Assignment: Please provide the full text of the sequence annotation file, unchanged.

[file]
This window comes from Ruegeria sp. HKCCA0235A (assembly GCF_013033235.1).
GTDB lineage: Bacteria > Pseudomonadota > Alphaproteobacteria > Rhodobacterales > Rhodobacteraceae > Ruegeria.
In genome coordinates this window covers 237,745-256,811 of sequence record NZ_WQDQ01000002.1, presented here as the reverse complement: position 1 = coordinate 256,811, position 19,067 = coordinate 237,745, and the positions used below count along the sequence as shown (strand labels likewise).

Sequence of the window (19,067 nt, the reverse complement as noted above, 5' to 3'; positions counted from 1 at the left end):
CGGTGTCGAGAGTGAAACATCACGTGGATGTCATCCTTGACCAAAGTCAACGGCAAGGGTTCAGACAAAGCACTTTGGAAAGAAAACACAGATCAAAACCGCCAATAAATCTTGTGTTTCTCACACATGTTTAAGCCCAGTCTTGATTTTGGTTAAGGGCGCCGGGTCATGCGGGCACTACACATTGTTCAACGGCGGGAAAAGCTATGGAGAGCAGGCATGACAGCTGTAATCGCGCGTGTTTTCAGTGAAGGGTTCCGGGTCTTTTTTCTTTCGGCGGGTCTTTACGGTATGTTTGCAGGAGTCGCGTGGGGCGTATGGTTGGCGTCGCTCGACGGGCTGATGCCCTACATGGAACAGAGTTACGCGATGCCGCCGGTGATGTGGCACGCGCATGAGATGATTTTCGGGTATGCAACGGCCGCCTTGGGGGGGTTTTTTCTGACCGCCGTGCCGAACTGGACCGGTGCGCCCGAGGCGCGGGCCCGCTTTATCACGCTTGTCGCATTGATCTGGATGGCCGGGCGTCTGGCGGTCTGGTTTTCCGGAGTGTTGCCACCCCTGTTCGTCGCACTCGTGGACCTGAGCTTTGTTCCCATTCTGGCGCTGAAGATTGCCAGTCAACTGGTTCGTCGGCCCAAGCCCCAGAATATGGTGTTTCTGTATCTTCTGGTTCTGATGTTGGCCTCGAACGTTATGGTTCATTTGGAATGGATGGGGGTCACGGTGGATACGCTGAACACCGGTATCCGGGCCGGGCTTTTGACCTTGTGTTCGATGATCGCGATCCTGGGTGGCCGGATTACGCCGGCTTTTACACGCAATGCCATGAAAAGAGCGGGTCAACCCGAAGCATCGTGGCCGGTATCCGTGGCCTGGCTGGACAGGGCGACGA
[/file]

This window comes from Ruegeria sp. HKCCA0235A (assembly GCF_013033235.1).
GTDB lineage: Bacteria > Pseudomonadota > Alphaproteobacteria > Rhodobacterales > Rhodobacteraceae > Ruegeria.
In genome coordinates this window covers 237,745-256,811 of sequence record NZ_WQDQ01000002.1, presented here as the reverse complement: position 1 = coordinate 256,811, position 19,067 = coordinate 237,745, and the positions used below count along the sequence as shown (strand labels likewise).

Sequence of the window (19,067 nt, the reverse complement as noted above, 5' to 3'; positions counted from 1 at the left end):
CGGTGTCGAGAGTGAAACATCACGTGGATGTCATCCTTGACCAAAGTCAACGGCAAGGGTTCAGACAAAGCACTTTGGAAAGAAAACACAGATCAAAACCGCCAATAAATCTTGTGTTTCTCACACATGTTTAAGCCCAGTCTTGATTTTGGTTAAGGGCGCCGGGTCATGCGGGCACTACACATTGTTCAACGGCGGGAAAAGCTATGGAGAGCAGGCATGACAGCTGTAATCGCGCGTGTTTTCAGTGAAGGGTTCCGGGTCTTTTTTCTTTCGGCGGGTCTTTACGGTATGTTTGCAGGAGTCGCGTGGGGCGTATGGTTGGCGTCGCTCGACGGGCTGATGCCCTACATGGAACAGAGTTACGCGATGCCGCCGGTGATGTGGCACGCGCATGAGATGATTTTCGGGTATGCAACGGCCGCCTTGGGGGGGTTTTTTCTGACCGCCGTGCCGAACTGGACCGGTGCGCCCGAGGCGCGGGCCCGCTTTATCACGCTTGTCGCATTGATCTGGATGGCCGGGCGTCTGGCGGTCTGGTTTTCCGGAGTGTTGCCACCCCTGTTCGTCGCACTCGTGGACCTGAGCTTTGTTCCCATTCTGGCGCTGAAGATTGCCAGTCAACTGGTTCGTCGGCCCAAGCCCCAGAATATGGTGTTTCTGTATCTTCTGGTTCTGATGTTGGCCTCGAACGTTATGGTTCATTTGGAATGGATGGGGGTCACGGTGGATACGCTGAACACCGGTATCCGGGCCGGGCTTTTGACCTTGTGTTCGATGATCGCGATCCTGGGTGGCCGGATTACGCCGGCTTTTACACGCAATGCCATGAAAAGAGCGGGTCAACCCGAAGCATCGTGGCCGGTATCCGTGGCCTGGCTGGACAGGGCGACGA